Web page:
I take pleasure in the fact that my generation has experienced the best there was to be had in popular music and as a motoring enthusiast. I was reminded of that last night - I took Pretty Wife out to dinner and they had a satellite radio station piped in that played soft jazz and it was playing the old standards I heard throughout my years. You know, the songs you could understand the lyrics to and the melodies that you hummed or whistled when they came to mind. And now I am just an analog man in a digital world. Still have a flip phone, camera, laptop, radio and a TV fed by an antenna.
 

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Another gorilla in the room is car sharing. Its becoming the popular thing especially in cities and negates the need to own a car. Even the mfrs are tooling up to supply vehicles for this agenda. In Portland, you see several brands of shared cars parked all over town, only to be used when one absolutely has the need to transport their body. Otherwise, they contact their 2,000 closest friends via their phones.
When we were teens, we NEEDED that car to go see our friends, but today's teens no longer have to do that as they are already in contact with them virtually, and that seems to be sufficient for them. Consequently, fewer teens (and those in their twenties) bother to get drivers' licenses. As a result, bike and car mfrs are scrambling to come up with models that appeal to those millennials. Even the staid Toyota Camry, the darling of the Geritol set, has gotten the Star Wars treatment in order to draw in younger customers. Then there are all the 250 -350 cc bikes that have popped up on the scene to entice the youngsters. Its a changing world out there and its changing faster than I can keep up - as if I wanted to.
 

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I hope I'm around to get a electric car. I think it would be a lot of fun. Now I have ridden my bike several times and shut off the motor just to see what it would be like if it was electric. No noise just wind rushing around my ears. To think of all the companies that will be lost if they perfect the electric bikes.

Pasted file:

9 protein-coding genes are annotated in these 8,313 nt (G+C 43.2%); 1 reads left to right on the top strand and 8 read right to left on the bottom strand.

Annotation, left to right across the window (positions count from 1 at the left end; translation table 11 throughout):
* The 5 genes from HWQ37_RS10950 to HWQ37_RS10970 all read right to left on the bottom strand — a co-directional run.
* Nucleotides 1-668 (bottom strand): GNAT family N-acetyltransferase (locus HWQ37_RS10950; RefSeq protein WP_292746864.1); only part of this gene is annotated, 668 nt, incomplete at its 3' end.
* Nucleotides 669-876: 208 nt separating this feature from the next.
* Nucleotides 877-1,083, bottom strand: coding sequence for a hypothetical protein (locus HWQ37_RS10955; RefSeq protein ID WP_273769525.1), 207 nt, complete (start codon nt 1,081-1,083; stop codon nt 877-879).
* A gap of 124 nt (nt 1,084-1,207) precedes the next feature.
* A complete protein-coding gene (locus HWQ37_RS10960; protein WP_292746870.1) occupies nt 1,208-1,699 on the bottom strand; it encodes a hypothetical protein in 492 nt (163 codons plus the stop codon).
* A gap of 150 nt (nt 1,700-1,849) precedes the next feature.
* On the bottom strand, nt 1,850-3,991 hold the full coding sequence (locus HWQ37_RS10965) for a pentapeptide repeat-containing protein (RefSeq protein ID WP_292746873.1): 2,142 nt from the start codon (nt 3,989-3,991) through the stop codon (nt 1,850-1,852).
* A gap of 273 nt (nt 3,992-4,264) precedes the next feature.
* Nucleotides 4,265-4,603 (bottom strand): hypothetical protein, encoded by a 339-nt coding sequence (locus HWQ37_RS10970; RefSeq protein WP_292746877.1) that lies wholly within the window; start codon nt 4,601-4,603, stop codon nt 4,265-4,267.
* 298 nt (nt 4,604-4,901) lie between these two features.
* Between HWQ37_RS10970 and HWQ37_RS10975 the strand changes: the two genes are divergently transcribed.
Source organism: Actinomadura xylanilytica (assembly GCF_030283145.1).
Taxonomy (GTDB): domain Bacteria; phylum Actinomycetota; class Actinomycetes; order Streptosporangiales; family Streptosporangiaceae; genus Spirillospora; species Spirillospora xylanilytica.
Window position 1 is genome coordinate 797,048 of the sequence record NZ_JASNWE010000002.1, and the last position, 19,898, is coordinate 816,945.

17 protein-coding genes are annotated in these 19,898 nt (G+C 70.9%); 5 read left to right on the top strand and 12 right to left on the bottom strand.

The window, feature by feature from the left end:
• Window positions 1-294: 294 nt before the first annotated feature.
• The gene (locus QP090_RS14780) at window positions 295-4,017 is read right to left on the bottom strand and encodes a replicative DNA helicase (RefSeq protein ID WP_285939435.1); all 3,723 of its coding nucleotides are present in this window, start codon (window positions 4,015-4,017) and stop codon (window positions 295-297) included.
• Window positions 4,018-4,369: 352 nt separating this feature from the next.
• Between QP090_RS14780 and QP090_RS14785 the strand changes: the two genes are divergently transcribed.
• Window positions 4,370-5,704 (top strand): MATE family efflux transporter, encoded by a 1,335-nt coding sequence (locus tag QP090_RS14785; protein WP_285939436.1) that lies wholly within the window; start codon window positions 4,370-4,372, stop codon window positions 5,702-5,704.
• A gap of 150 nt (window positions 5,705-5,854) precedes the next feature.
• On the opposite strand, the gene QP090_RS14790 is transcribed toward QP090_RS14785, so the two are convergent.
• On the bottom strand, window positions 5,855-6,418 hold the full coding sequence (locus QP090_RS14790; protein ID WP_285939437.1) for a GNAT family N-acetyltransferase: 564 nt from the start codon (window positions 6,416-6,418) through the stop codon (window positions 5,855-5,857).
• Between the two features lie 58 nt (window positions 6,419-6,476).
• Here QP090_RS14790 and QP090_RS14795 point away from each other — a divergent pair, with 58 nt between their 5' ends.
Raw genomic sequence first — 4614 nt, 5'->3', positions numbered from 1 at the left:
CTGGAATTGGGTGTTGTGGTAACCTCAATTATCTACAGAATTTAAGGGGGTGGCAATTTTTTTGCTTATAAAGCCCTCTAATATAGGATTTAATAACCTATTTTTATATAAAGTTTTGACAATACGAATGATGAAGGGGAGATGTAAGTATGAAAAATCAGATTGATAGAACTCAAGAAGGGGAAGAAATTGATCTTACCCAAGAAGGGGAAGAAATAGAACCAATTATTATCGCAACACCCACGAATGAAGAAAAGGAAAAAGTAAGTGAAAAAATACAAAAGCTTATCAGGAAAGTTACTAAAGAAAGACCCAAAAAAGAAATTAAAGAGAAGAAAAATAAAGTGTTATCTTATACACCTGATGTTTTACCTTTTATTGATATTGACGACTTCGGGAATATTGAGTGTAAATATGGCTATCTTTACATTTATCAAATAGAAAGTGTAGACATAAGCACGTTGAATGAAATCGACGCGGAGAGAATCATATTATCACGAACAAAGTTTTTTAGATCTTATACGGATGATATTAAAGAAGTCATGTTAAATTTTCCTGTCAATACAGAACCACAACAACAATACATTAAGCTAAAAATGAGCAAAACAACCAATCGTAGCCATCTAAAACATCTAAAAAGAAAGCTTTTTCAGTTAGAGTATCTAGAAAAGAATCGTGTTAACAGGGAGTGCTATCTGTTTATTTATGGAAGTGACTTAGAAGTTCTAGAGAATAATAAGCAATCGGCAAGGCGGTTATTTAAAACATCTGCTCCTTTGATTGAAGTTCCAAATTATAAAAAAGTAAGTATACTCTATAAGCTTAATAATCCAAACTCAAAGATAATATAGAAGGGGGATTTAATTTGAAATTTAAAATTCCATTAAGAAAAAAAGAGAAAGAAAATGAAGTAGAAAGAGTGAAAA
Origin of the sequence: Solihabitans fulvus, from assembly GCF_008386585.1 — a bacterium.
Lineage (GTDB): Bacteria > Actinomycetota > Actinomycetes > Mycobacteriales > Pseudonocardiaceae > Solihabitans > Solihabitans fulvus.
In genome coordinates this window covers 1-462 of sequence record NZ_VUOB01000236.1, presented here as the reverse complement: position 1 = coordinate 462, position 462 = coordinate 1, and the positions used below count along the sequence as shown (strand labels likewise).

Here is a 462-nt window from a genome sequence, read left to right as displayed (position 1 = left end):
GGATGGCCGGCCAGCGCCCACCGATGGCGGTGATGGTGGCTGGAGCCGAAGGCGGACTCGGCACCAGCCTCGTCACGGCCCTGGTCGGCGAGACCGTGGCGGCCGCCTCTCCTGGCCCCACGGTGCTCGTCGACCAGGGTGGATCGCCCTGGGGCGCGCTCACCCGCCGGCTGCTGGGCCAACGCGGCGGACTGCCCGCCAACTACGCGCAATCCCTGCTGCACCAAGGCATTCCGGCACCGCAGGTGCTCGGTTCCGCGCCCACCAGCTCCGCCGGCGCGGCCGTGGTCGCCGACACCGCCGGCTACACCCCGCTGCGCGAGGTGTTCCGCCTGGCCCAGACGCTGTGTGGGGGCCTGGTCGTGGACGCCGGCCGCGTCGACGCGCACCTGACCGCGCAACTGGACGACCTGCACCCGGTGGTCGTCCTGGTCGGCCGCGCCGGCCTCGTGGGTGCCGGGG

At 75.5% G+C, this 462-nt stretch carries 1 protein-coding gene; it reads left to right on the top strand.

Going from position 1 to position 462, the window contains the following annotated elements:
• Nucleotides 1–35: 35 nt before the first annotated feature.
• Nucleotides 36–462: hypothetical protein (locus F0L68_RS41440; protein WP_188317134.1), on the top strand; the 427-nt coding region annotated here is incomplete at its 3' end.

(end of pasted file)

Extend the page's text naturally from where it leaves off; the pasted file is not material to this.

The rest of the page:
I'm guessing the government is working on a sound that all the electric thing would have to make.
 

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All this is happening in the name of preventing the climate from changing. They are peeing on our heads and telling us its raining.
 

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Everyone tells me that I was born in the wrong century, everyone says I should have been born around 1850 somewhere on the east side of the Rockies. I would do anything to move out west and go off the grid, seems to be easier for other people it seems and not so much for me, I see all these 'bloggers' that start up a patreon page and then it takes off with over 5000 followers. I bet if I tried that all I would get is crickets.
 

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Off the topic, I have always looked into a way to take my house off the grid, solar and wind are my only choices out my way for power, but Geo thermal I can do for the heating and cooling.

I think it might be a big chunk up front, but the cost down the long run should actually put money back in my pocket hopefully within five to seven years. Once the house is 100% paid off I am looking into it a lot more in depth.
A woman who used to share my bike and bed and lives a few hours away out bush as we say here.
She was totally off the grid, had her place on 100 acres set up well.
Her battery and solar setup cost 20K
Then she had a special fridge and we pumped water from the creek when it didnt rain.

As for batteries they were extra deep cycle lead acid type.

Types ussd in electric vehicles and such now use Cobalt wbich is farmed in shocking conditions by almost slave labour....google that and show it to the geenies.
 

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I have a bit of a unique look from others regarding the electric vehicle revolution. My wife has a chevy volt... I LOVE that thing. I think if anyone tried one they would love it too... it's got 50 some mile range on electric AND a gas engine for longer trips. IF the car had a 200 mile range and a 5 min charge cycle I would gladly get rid of the gas engine part. My wife comes home every day and plugs in the car. That costs me about a dollar a day to charge it. She can go weeks now w/out having to have the gas engine run. IF/WHEN batteries get cheaper and charging is quicker/more available you will see gas engines DIE. It's a superior technology to gas engines.. they last longer.. require far less repair and maintenance and are just more convenient. I"ll miss the roar of ICE engines, especially on my bikes.. but electric is the way to go. If you don't think gas is killing us.. please go start up your car and close the door to the garage... let us know how that goes. I mean.. it's all fake news right? It can't hurt you!